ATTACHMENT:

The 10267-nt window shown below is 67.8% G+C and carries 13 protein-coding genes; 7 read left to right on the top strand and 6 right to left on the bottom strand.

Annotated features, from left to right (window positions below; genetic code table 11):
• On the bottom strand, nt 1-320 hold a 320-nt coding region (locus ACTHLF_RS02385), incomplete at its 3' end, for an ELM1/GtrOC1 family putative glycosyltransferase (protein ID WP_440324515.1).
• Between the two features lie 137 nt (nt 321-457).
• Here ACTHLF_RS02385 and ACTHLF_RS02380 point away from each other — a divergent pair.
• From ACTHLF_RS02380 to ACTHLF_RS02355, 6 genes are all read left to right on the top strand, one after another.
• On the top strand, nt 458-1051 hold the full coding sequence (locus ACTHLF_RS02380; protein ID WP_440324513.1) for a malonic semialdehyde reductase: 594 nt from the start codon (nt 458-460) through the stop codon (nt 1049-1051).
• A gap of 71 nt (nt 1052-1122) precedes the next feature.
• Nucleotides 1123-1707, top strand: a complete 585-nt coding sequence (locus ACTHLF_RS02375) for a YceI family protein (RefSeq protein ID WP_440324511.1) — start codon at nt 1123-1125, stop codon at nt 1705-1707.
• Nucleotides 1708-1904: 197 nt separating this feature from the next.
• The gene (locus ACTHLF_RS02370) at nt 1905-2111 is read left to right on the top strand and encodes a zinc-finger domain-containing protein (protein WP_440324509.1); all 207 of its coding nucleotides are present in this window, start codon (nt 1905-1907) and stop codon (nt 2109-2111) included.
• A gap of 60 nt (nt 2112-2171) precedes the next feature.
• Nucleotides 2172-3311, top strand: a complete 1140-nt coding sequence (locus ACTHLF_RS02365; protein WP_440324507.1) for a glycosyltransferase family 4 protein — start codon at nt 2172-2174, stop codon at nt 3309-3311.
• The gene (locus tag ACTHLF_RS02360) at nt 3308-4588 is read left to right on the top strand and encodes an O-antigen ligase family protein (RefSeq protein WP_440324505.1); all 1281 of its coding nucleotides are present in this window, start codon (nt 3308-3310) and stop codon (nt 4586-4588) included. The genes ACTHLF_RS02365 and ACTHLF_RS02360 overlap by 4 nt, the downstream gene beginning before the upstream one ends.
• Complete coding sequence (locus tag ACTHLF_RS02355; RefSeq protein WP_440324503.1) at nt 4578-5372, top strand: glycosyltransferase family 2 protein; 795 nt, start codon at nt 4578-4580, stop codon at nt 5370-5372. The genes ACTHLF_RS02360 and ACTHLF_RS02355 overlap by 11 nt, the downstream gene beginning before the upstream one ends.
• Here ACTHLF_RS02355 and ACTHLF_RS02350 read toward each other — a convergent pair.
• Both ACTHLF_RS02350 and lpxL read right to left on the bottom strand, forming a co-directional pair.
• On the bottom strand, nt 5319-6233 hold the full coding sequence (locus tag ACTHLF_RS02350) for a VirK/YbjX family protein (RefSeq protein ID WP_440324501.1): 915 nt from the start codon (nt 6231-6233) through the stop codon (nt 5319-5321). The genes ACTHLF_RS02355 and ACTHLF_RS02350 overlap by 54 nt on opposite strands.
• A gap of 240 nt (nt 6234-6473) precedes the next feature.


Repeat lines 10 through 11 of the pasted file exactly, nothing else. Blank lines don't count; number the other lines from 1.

• Nucleotides 1708-1904: 197 nt separating this feature from the next.
• The gene (locus ACTHLF_RS02370) at nt 1905-2111 is read left to right on the top strand and encodes a zinc-finger domain-containing protein (protein WP_440324509.1); all 207 of its coding nucleotides are present in this window, start codon (nt 1905-1907) and stop codon (nt 2109-2111) included.